As he waited his turn, a harvest truck rumbled past, bringing sacks of vegetables to the United States. The driver shot Simon a gold-toothed grin through his open window. As though the two of them shared a secret. They were passing through the only hassle-free crossing between Mexico and the USA.
Or so Simon hoped.
To either side of the crossing grew the fence. Simon had heard about the border fence for years. But it was still a jarring sight. Narrow steel girders marched in brutal regularity out of sight in both directions. The pillars were thirty feet high, maybe more, and spaced so the wind whistled between them in a constant piercing whine, like a siren, urging Simon to turn back while he still could. Only he didn’t have a choice. Or he would not have made this journey in the first place.
Simon passed the U.S. checkpoint and drove across the bridge. Below flowed the silted gray waters of the Rio Grande.The Mexican border officer took in the dusty car and Simon’s disheveled appearance and directed him to pull over. Simon heaved a silent sigh and did as he was ordered.
The Mexican customs official was dressed in blue—navy trousers, shirt, hat. He circled Simon’s car slowly before saying,
“Your passport.” He examined it carefully. “What is the purpose of your visit to Mexico, señor?”
“I’m making a presentation to the Ojinaga city council.”
The officer glanced at Simon, then the car, and finally the black duffel bag that filled the rear seat.
“What kind of presentation?”
“My advisor at MIT retired down here last year. We’ve been working on a project together.” He plucked the letter from his shirt pocket and unfolded it along the well-creased lines.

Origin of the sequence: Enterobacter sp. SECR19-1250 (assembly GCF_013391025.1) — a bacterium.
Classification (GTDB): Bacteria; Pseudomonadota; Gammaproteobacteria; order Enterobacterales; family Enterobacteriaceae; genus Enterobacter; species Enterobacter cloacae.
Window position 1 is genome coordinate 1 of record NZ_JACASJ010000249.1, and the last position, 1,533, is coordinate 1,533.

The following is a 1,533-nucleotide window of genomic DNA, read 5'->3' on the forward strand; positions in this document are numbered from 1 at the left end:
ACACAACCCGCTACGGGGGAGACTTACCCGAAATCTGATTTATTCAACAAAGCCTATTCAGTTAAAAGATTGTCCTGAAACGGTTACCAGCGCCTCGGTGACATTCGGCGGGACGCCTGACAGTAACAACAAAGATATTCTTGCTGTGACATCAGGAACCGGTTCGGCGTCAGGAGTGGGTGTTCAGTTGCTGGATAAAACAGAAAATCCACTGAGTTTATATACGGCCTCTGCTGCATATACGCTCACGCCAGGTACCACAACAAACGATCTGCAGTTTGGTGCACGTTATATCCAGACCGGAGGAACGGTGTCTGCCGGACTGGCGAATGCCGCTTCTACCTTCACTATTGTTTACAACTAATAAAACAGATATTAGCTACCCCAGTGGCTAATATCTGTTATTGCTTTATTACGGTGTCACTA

The officer studied it. “Do you read Spanish, Dr . . . . ?”
He started to correct the man, then decided it didn’t matter. The officer had no need to know Simon had dropped out. “Dr. Vasquez, my professor, he translated it.”
“You have cut this very close, señor.” The officer checked his watch. “It says your appointment is in less than two hours.”
“I expected the trip from Boston to take two days. It’s taken four. My car broke down. Twice.”
The officer pointed to the duffel. “What is in the bag?” “Scientific instrumentation.” Simon reached back and unzipped the top.
The Mexican officer frowned over the complicated apparatus. “It looks like a bomb.”
“I know. Or a vacuum cleaner.” He swallowed against a dry throat. “I get that a lot.”
The officer handed back Simon’s passport and letter. “Welcome to Mexico, señor.”
Simon restarted the motor and drove away. He kept his hands tight on the wheel and his eyes on the empty road ahead. There was no need to be afraid. He was not carrying drugs. He was not breaking any law. This time. But the memory of other border crossings kept his heart rate amped to redline as he drove slowly past the snapping flags and the dark federales’ cars.